Some museums are already doing this: the Musée d’Orsay offers free tickets to the unemployed, and the Met asks local audiences to pay what they can. But museums may also need to start thinking about increasing prices for different museum experiences, like adopting a surcharge in high tourist seasons.
Museums Need to Expand Whom They Listen to—Fast.
Well before the pandemic, museums were facing calls to address their inherent biases. Those calls became louder and more intent amid the protests following the death of George Floyd and a virus that disproportionately impacted communities of color. Many frontline museum workers who were the first to be furloughed or eliminated are people of color. As Salah Hassan, director of the Africa Institute and a professor at Cornell University, said in one talk: “COVID exposed the afterlife of colonialism.”
Part of the work of dismantling colonialism includes hiring people of color at all levels, consulting with communities outside the museum on programming, and learning to listen to voices from inside the museum that aren’t always heard.
Kaywin Feldman, the director of Washington, D.C.’s National Gallery of Art, defended her museum’s controversial decision to postpone an exhibition of Philip Guston’s work—including paintings depicting the Ku Klux Klan—after she spoke with some of the museum’s security guards, who had a different perspective than the all-white curatorial team.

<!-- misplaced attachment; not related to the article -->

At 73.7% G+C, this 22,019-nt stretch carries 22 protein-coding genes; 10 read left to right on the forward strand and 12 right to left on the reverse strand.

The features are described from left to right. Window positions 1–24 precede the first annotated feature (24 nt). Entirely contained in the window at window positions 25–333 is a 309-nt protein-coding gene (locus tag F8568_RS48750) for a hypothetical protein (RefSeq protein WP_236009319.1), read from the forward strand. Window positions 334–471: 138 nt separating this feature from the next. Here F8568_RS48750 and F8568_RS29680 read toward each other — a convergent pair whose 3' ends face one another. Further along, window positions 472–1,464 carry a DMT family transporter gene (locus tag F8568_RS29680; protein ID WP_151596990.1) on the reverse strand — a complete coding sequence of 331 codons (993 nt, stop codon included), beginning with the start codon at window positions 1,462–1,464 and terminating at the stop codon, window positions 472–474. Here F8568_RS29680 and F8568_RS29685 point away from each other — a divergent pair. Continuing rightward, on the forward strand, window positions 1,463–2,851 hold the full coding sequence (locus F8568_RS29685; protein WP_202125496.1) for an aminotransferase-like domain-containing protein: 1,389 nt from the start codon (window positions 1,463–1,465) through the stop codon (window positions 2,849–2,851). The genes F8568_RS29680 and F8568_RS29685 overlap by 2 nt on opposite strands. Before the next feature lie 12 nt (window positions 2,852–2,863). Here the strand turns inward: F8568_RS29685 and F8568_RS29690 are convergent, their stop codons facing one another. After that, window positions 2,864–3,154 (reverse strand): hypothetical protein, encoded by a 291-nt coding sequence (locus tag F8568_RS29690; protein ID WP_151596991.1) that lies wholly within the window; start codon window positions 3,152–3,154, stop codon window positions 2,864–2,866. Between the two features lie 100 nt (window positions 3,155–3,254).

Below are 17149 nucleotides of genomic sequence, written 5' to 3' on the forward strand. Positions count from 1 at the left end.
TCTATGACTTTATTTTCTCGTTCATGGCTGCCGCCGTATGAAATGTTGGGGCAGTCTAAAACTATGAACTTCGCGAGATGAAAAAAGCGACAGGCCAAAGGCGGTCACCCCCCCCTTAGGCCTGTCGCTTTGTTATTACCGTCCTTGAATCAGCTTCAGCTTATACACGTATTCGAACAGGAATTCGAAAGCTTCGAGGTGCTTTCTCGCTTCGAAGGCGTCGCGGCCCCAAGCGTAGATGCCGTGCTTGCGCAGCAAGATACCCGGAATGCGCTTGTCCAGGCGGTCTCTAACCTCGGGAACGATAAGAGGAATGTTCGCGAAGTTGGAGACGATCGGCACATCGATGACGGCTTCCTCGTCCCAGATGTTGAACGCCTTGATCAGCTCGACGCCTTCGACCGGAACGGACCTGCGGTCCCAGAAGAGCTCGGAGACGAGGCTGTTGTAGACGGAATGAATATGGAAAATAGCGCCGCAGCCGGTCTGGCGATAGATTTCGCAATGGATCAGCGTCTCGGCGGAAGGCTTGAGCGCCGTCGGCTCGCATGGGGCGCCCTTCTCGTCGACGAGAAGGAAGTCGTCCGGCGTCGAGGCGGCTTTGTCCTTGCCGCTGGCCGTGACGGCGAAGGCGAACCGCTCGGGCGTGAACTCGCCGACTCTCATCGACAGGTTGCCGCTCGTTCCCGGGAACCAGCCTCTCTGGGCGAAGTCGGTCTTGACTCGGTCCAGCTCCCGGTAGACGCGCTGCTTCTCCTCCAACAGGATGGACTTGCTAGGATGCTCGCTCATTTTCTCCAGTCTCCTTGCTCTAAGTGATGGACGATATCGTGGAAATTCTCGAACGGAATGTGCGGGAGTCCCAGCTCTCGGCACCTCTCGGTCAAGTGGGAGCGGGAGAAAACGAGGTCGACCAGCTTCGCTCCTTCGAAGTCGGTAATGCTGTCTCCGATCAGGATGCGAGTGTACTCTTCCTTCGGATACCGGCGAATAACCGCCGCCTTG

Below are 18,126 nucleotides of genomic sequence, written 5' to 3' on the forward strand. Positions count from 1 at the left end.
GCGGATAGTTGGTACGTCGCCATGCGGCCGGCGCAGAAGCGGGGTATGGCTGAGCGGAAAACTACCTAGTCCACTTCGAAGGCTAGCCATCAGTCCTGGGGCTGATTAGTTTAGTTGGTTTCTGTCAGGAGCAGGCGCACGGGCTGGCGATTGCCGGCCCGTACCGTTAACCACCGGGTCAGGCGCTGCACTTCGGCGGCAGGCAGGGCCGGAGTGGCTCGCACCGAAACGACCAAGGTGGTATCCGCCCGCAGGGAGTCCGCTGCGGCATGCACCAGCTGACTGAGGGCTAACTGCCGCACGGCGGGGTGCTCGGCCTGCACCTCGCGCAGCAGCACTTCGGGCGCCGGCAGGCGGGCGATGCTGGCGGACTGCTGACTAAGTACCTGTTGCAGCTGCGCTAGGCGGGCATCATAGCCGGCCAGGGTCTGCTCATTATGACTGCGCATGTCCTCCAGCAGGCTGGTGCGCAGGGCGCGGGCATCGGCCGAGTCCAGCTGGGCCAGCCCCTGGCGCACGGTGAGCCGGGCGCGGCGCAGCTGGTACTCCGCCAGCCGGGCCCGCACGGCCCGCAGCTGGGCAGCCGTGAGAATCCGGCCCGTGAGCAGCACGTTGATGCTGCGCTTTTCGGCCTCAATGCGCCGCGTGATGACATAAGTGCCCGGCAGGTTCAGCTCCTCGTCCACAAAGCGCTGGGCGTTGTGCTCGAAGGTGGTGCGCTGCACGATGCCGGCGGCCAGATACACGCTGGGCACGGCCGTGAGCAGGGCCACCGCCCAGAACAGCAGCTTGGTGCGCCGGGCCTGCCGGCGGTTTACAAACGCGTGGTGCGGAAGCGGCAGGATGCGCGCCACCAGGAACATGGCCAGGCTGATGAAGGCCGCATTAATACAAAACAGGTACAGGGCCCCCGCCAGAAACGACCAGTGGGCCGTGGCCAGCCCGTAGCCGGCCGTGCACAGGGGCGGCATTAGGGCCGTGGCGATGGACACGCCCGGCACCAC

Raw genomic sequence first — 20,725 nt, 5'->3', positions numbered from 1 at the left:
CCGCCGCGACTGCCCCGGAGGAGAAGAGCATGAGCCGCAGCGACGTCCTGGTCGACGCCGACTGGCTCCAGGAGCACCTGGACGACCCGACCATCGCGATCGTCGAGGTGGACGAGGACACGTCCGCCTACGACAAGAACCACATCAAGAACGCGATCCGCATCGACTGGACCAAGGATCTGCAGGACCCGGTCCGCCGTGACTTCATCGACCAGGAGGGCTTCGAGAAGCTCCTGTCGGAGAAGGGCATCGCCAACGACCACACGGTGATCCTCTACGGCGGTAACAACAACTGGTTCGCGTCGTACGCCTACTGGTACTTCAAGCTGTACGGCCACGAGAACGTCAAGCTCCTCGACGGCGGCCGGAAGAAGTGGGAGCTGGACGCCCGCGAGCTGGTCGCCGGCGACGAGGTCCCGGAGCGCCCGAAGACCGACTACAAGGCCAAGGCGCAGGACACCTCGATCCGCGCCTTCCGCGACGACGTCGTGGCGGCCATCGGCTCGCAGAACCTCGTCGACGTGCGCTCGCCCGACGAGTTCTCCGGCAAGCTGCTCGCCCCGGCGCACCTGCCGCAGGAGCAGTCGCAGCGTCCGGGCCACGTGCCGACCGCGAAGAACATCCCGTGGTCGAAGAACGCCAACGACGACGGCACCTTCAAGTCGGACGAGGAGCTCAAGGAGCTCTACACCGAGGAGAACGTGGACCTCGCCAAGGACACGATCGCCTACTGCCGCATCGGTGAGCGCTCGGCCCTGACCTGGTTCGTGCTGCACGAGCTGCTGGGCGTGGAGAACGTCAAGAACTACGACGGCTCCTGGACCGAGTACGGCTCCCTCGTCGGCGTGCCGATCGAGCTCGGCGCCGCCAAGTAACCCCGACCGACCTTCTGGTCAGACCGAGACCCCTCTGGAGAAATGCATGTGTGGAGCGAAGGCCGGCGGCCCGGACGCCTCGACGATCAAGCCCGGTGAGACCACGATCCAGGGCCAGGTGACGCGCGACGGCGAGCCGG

Know Your Donor
Museums have also faced resounding calls for greater transparency in fundraising, and to distance themselves from patrons (like the Sackler family, ex-Whitney trustee Warren Kanders, and companies like oil giant BP) who could be seen as “artwashing” the unsavory sources of their wealth.
The Met’s director, Max Hollein, said that transparency must be a core foundation of a 21st-century museum, which must be especially responsive to these concerns.
When it comes to museum displays that reflect the social mores of another era, such as exhibitions of African heritage that was looted during the colonial period, museums need to work on displaying and contextualizing objects for a 21st-century audience, panelists concluded. In some cases, this includes repatriating heritage to the places it was taken from.